Number of Scots electronically tagged for domestic abuse crimes on the rise

Written by Andrew Whitaker on 25 July 2016 in News

The number of people electronically tagged after being convicted of domestic abuse more than doubled in five years, new figures showed.    

credit - Holyrood magazine

The number of Scots electronically tagged after being convicted of of domestic abuse crimes has more than doubled in the past five years, new figures showed.

A total of 110 people were sentenced to a restriction of liberty order in 2014-15, compared to 44 in 2010-11.

The Scottish Government said the increase could reflect a greater emphasis on tackling the problem from police and prosecutors.


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A Scottish government spokesman said an extra £20m was being invested over three years in addition to £11.8m annual funding to tackle violence against women, including domestic abuse.

The spokesman said: "This has already boosted resources to courts and crown to reduce court waiting times for domestic abuse cases while we have also extended measures to support vulnerable witnesses, such as giving evidence via video link, with automatic access to such support for alleged victims of domestic abuse.

"Evidence indicates that community sentences, including electronic monitoring, are more effective at reducing reoffending than short prison sentences, part of the reason why Scotland currently has the lowest reconviction rate in 16 years.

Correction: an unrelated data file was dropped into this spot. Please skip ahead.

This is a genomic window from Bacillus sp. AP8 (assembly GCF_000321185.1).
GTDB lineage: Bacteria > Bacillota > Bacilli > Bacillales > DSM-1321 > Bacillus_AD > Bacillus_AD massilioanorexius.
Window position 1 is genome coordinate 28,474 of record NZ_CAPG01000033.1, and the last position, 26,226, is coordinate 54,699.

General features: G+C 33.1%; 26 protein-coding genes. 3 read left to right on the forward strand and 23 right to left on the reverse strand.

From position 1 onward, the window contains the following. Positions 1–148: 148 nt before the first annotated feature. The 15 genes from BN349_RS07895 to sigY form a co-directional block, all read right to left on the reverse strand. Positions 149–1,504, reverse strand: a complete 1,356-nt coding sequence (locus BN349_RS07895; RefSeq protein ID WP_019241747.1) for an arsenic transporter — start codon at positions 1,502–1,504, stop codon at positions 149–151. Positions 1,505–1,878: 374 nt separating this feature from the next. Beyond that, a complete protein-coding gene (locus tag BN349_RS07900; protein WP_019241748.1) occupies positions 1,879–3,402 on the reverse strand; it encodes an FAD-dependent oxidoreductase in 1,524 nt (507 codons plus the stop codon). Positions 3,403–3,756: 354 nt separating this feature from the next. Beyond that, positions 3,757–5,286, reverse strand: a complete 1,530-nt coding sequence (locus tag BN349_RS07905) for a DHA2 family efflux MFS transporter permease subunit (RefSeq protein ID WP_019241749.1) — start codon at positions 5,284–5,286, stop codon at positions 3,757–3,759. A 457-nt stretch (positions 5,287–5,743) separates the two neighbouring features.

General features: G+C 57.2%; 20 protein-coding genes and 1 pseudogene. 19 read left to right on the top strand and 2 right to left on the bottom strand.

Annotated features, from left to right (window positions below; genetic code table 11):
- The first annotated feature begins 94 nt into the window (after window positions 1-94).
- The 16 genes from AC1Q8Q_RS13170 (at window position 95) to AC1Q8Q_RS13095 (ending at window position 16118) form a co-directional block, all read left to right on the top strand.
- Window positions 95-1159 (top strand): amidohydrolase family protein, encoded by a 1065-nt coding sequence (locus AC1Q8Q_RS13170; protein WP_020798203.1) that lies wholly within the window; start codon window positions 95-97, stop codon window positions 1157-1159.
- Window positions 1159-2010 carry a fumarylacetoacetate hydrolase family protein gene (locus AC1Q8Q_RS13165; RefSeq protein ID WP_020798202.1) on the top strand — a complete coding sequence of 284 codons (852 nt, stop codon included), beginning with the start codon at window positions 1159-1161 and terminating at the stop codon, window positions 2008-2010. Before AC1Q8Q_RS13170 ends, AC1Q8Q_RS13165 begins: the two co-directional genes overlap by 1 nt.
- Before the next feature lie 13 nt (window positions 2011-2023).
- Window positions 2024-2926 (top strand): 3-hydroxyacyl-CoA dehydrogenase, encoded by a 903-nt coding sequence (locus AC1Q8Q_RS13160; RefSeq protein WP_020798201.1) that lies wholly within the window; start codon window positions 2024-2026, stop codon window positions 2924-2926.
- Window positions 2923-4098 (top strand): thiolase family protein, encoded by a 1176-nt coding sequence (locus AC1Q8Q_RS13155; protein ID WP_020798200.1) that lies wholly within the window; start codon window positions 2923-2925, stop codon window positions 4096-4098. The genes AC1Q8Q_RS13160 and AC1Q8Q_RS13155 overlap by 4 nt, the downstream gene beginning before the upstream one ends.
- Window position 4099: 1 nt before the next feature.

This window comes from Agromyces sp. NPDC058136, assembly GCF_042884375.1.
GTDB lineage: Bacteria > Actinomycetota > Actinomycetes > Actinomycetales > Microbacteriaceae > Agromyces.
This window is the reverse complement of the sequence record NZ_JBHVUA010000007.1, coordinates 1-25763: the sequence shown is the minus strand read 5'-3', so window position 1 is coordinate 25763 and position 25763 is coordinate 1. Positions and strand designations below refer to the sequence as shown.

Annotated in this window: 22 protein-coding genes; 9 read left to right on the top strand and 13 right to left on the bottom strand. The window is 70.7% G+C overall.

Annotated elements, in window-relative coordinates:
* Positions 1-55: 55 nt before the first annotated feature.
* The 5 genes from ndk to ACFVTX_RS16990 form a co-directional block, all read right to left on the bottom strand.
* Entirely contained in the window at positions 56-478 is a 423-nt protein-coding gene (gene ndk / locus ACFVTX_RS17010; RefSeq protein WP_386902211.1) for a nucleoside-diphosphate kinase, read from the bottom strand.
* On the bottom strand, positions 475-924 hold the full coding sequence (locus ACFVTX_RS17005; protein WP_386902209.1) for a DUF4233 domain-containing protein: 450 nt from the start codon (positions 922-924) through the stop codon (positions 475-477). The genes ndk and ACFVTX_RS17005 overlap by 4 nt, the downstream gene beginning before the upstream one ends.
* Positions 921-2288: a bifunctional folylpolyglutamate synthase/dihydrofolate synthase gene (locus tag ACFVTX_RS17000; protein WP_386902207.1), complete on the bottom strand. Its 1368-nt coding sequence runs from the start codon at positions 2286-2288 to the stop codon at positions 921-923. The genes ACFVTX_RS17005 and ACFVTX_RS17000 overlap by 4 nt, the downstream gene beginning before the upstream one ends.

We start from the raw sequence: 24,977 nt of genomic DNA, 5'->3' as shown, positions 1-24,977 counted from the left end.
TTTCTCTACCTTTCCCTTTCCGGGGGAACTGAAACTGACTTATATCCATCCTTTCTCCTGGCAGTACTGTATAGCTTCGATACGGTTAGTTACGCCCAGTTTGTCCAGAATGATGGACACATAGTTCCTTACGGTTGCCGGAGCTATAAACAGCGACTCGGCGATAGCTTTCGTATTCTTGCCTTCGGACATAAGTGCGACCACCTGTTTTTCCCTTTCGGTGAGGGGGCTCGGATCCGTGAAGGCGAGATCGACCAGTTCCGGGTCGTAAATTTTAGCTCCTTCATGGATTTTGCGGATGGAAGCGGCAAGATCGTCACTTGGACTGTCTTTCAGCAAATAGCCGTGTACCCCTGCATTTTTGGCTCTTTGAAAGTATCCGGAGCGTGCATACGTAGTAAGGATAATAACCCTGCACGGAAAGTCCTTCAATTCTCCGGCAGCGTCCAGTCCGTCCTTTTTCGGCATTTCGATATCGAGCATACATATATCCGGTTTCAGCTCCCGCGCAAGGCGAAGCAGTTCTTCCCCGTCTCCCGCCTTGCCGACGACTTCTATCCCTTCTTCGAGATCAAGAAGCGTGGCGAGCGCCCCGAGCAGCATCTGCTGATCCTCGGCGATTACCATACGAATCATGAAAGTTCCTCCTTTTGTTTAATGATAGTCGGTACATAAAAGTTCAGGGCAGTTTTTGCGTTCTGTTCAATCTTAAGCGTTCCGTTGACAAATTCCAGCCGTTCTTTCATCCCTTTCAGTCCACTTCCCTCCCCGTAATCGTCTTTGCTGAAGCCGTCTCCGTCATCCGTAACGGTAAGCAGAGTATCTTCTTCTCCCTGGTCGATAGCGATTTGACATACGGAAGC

"Clearly, we are listening to the views of family members affected by people who are tagged as we consider how to take forward electronic monitoring in Scotland."

However, the Scottish Conservatives said tagging should not be an alternative to jail for abusers.

The party's justice spokesman Douglas Ross, who requested the data from the Scottish Parliament, said: "Domestic abuse is a horrendous crime and the punishment handed down by the courts must protect both victims and the public."

He added: "Electronic tagging is certainly a useful tool in the box in this regard, but we need to avoid a situation where it is being used as a means to reduce the prison population when even a short custodial sentence might be more appropriate.

"The Scottish government also needs an integrated approach to domestic abuse offenders which focuses on public protection on the one hand, and rehabilitation on the other."

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